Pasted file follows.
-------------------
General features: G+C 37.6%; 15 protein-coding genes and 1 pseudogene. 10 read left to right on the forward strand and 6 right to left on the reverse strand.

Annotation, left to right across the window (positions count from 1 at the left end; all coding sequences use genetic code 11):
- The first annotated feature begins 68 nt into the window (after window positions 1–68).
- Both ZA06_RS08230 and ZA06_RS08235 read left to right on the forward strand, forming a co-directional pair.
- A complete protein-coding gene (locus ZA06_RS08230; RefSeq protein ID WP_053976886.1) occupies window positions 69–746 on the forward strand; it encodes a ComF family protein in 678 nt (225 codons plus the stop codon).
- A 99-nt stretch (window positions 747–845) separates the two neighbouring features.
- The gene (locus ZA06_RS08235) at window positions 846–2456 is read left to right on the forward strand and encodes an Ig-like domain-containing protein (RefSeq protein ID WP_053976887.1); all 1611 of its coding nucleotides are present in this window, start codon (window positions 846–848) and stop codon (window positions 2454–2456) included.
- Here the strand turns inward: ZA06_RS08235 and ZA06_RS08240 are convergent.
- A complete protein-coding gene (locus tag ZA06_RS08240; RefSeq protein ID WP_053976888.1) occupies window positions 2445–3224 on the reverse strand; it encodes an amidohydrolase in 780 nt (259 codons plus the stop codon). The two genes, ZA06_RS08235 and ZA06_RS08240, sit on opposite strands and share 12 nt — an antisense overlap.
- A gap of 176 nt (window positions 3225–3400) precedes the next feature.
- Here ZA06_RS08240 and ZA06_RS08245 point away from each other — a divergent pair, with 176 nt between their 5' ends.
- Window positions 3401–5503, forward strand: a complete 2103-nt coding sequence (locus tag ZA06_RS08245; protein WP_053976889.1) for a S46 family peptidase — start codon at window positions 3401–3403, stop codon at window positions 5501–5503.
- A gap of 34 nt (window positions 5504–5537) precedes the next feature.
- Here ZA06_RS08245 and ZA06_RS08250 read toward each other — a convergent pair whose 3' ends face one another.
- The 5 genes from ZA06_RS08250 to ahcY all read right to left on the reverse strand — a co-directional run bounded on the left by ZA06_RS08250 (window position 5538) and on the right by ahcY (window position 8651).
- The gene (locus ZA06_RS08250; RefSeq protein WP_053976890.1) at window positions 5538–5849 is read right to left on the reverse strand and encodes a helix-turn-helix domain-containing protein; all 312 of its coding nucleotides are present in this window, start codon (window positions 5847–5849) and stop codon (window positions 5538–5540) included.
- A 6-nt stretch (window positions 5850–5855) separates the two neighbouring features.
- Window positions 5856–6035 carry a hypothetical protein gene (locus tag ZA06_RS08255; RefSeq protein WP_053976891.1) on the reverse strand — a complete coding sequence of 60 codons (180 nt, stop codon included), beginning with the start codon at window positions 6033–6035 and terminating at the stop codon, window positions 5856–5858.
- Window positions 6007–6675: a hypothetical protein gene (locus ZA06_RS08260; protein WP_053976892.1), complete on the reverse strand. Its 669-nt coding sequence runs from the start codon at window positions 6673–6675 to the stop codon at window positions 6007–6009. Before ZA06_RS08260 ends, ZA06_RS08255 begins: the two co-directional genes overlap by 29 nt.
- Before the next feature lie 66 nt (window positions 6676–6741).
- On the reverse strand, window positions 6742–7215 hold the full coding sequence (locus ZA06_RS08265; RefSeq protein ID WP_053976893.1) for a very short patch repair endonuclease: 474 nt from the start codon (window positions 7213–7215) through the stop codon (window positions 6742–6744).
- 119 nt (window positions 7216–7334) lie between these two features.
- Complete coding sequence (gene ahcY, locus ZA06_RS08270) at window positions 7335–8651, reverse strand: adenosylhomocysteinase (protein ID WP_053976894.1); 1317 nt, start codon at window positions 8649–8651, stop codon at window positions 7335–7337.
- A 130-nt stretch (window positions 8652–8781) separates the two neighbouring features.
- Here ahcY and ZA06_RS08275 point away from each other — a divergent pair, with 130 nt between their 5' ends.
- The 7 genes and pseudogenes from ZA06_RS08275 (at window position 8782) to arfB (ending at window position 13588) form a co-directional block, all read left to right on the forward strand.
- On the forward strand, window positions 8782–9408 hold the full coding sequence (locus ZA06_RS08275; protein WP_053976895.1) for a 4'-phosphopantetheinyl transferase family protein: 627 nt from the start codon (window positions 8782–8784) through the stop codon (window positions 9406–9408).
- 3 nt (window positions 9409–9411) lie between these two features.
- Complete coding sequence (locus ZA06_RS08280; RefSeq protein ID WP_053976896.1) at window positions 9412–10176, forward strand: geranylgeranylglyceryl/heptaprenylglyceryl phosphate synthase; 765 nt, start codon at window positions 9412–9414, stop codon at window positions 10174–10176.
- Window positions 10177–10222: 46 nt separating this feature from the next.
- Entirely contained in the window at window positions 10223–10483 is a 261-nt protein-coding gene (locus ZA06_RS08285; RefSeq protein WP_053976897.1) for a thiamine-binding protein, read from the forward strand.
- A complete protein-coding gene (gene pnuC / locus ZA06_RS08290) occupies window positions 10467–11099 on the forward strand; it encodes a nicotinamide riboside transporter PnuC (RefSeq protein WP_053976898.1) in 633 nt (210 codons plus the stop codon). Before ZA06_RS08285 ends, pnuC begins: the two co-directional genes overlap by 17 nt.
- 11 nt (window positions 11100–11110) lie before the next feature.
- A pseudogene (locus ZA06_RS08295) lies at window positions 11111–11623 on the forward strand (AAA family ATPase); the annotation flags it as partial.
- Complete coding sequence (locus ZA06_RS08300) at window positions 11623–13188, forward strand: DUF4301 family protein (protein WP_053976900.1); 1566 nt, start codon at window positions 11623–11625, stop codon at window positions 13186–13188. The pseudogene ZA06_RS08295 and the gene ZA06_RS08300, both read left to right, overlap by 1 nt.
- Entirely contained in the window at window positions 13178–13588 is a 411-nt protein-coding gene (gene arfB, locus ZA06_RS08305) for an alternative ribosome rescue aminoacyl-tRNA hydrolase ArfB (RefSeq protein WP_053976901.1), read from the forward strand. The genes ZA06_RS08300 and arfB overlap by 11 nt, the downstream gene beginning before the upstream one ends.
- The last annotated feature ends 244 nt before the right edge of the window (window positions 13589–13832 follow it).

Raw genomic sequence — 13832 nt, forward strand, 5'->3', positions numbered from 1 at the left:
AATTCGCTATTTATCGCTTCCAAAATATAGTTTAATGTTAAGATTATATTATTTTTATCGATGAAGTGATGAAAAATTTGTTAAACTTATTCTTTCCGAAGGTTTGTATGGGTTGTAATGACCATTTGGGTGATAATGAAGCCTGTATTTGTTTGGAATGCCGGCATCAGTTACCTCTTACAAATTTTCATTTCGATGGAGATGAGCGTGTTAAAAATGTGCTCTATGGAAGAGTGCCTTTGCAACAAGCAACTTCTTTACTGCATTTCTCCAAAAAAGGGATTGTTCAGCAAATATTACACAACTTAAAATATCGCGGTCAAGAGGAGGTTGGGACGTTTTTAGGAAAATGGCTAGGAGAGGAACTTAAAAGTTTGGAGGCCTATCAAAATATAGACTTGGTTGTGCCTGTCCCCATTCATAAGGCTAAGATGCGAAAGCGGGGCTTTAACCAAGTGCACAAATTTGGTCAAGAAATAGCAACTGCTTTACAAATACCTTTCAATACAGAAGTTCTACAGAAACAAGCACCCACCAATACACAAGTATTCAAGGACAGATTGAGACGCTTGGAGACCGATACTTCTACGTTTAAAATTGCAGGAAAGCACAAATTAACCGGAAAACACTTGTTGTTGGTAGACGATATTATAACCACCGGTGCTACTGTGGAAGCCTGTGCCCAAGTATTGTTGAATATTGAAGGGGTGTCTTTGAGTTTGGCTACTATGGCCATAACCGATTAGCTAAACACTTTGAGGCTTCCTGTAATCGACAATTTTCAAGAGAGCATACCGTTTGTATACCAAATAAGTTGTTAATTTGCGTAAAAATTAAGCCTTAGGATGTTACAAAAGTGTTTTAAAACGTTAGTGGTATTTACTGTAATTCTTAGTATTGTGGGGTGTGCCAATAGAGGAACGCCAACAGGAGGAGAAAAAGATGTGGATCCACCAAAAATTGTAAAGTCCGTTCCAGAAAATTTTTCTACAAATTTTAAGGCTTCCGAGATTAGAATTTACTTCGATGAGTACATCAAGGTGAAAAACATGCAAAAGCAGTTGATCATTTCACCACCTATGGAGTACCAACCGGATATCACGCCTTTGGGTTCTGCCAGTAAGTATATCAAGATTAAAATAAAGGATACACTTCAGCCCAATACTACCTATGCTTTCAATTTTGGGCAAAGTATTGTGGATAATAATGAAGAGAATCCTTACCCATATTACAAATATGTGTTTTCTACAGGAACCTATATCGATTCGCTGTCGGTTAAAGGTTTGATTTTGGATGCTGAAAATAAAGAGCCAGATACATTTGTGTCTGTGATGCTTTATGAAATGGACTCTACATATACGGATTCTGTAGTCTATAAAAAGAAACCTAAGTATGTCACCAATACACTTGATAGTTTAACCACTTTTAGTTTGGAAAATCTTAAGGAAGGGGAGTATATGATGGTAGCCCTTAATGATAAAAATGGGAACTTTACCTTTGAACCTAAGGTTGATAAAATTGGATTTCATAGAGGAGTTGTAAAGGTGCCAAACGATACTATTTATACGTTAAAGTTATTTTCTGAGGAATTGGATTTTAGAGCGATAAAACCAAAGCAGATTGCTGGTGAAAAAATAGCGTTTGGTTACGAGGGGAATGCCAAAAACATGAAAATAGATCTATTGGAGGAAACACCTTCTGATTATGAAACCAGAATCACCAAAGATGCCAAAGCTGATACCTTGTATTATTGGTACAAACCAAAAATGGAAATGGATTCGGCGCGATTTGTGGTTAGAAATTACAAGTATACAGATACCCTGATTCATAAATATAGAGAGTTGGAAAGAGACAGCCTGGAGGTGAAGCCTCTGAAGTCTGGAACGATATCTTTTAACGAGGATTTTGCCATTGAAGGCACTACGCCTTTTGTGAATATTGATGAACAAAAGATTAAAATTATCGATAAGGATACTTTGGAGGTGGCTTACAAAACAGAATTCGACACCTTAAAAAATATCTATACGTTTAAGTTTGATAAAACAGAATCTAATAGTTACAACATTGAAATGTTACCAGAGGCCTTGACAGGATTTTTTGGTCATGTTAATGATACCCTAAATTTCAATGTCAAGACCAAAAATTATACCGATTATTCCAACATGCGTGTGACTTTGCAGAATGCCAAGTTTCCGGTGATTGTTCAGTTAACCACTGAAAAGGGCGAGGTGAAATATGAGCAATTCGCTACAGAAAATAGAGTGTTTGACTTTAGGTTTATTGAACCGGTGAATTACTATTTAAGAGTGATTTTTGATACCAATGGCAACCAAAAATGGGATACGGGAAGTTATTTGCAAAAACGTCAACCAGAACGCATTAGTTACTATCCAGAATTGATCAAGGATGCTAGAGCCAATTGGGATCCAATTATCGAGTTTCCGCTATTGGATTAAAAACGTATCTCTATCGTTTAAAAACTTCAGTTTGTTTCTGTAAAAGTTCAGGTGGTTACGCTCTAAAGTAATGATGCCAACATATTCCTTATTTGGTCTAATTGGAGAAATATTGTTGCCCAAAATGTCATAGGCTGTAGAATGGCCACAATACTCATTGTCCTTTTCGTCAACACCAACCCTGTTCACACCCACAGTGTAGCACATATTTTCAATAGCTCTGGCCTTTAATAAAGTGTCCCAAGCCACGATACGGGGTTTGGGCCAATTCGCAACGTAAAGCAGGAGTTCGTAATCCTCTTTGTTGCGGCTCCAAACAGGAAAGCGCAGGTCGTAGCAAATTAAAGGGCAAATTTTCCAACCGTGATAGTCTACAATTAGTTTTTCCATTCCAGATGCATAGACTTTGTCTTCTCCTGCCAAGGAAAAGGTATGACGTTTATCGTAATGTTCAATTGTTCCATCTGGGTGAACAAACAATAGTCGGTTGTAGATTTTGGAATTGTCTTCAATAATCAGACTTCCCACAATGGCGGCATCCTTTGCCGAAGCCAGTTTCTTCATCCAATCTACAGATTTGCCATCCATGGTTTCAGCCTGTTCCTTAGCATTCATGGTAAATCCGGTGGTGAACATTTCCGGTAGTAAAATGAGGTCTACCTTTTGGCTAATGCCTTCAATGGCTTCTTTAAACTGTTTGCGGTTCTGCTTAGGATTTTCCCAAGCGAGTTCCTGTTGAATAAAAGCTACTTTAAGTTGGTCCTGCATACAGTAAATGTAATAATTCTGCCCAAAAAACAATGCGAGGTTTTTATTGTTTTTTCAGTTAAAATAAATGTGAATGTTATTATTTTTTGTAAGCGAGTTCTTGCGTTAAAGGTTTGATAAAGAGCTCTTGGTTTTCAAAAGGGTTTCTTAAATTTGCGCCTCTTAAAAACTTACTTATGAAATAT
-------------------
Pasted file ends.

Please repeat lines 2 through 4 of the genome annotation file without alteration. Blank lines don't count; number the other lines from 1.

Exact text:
Annotation, left to right across the window (positions count from 1 at the left end; all coding sequences use genetic code 11):
- The first annotated feature begins 68 nt into the window (after window positions 1–68).
- Both ZA06_RS08230 and ZA06_RS08235 read left to right on the forward strand, forming a co-directional pair.